Digital Health Intervention as an Adjunct to Cardiac Rehabilitation Reduces Cardiovascular Risk Factors and Rehospitalizations

R. Jay Widmer, Thomas G. Allison, Lilach O Lerman, Amir Lerman

Research output: Contribution to journalArticle

22 Citations (Scopus)

Abstract

Cardiac rehabilitation (CR) following myocardial infarction is vastly underused. As such, the aim of this study was to test a digital health intervention (DHI) as an adjunct to CR. Patients undergoing standard Mayo Clinic CR were recruited prior to CR (n = 25) or after 3 months CR (n = 17). Changes in risk factors and rehospitalizations plus emergency department (ED) visits were assessed after 3 months. Patients assigned to DHI during CR had significant reductions in weight (−4.0 ± 5.2 kg, P =.001), blood pressure (−10.8 ± 13.5 mmHg, P =.0009), and the group using DHI after 3 months of CR had significant reductions in weight (−2.5 ± 3.8 kg, P =.04) and systolic BP (−12.6 ± 12.4 mmHg, P =.001) compared to the control groups. Both DHI groups also displayed significant reductions in rehospitalizations/ED visits (−37.9 %, P = 0.01 and −28 %, P =.04, respectively). This study suggests that a guideline-driven DHI CR program can augment secondary prevention strategies during usual CR by improving risk factors for repeat events.

Original languageEnglish (US)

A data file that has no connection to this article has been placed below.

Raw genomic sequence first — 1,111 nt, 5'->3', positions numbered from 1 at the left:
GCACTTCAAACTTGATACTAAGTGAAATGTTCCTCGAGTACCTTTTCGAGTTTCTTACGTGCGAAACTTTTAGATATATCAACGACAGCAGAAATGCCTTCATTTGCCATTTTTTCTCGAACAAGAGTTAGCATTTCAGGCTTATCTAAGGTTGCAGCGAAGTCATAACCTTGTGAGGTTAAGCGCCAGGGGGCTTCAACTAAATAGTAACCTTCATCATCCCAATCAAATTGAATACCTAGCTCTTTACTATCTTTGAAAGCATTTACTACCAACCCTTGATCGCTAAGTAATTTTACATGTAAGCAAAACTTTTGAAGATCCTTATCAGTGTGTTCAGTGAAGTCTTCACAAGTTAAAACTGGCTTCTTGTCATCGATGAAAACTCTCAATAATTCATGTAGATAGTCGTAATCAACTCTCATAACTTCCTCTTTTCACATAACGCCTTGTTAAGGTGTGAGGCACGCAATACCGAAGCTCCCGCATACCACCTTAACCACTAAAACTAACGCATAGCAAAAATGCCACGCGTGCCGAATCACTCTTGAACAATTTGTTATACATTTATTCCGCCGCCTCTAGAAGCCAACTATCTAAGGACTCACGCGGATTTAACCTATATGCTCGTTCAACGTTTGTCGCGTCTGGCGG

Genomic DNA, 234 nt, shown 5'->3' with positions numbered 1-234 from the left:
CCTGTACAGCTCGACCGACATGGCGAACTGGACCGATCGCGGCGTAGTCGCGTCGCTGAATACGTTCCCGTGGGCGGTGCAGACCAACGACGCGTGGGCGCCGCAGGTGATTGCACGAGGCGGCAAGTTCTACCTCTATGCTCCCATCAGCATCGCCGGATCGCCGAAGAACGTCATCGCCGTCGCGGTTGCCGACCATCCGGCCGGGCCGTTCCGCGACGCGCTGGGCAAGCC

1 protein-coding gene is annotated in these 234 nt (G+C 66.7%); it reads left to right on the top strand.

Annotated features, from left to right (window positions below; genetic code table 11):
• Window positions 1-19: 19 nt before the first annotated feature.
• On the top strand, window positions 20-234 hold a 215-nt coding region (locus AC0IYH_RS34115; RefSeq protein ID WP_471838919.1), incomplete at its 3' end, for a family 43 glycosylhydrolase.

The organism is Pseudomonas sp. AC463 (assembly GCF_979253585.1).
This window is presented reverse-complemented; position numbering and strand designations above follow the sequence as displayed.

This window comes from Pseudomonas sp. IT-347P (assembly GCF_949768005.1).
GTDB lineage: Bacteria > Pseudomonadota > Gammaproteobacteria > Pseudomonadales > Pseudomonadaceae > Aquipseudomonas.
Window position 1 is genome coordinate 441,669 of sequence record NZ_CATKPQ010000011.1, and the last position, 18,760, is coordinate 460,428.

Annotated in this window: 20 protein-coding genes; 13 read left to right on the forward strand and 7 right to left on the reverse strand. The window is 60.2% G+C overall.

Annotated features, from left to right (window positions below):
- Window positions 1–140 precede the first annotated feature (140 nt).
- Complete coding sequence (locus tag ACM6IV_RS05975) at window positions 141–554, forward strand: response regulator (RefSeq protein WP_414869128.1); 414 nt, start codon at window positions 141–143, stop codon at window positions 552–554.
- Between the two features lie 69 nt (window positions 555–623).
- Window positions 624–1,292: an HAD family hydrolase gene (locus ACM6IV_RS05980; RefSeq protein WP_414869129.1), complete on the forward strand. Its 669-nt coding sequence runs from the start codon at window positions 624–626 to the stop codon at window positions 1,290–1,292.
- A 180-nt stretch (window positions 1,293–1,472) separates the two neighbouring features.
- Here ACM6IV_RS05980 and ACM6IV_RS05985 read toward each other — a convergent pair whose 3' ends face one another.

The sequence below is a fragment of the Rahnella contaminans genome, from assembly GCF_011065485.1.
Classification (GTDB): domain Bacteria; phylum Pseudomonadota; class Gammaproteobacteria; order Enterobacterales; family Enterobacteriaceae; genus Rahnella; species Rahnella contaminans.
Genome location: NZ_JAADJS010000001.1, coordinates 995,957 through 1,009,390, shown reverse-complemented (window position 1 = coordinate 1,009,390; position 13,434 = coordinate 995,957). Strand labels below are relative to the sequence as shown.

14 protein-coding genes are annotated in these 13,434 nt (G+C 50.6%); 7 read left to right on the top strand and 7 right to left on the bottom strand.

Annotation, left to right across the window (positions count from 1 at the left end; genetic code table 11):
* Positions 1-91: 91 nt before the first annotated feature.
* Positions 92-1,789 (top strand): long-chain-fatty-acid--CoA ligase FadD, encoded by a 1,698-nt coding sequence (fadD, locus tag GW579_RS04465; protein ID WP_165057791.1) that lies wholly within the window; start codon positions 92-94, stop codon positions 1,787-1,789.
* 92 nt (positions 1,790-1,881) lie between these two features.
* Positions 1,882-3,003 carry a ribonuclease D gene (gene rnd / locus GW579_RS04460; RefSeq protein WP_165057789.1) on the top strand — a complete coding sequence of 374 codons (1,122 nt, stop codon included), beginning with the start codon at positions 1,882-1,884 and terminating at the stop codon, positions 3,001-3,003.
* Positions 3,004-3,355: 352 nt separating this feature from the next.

Pages (from-to)283-292
Number of pages10
JournalJournal of Cardiovascular Translational Research
Volume8
Issue number5
DOIs
StatePublished - May 7 2015

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Health
Hospital Emergency Service
Weight Loss
Cardiac Rehabilitation
Secondary Prevention
Myocardial Infarction
Guidelines
Blood Pressure
Control Groups

Keywords

  • Cardiac rehabilitation
  • Cardiovascular disease
  • Digital health
  • Mobile health
  • Online Health Monitoring
  • Secondary prevention

ASJC Scopus subject areas

  • Cardiology and Cardiovascular Medicine
  • Genetics
  • Genetics(clinical)
  • Molecular Medicine
  • Pharmaceutical Science

Cite this

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abstract = "Cardiac rehabilitation (CR) following myocardial infarction is vastly underused. As such, the aim of this study was to test a digital health intervention (DHI) as an adjunct to CR. Patients undergoing standard Mayo Clinic CR were recruited prior to CR (n = 25) or after 3 months CR (n = 17). Changes in risk factors and rehospitalizations plus emergency department (ED) visits were assessed after 3 months. Patients assigned to DHI during CR had significant reductions in weight (−4.0 ± 5.2 kg, P =.001), blood pressure (−10.8 ± 13.5 mmHg, P =.0009), and the group using DHI after 3 months of CR had significant reductions in weight (−2.5 ± 3.8 kg, P =.04) and systolic BP (−12.6 ± 12.4 mmHg, P =.001) compared to the control groups. Both DHI groups also displayed significant reductions in rehospitalizations/ED visits (−37.9 {\%}, P = 0.01 and −28 {\%}, P =.04, respectively). This study suggests that a guideline-driven DHI CR program can augment secondary prevention strategies during usual CR by improving risk factors for repeat events.",
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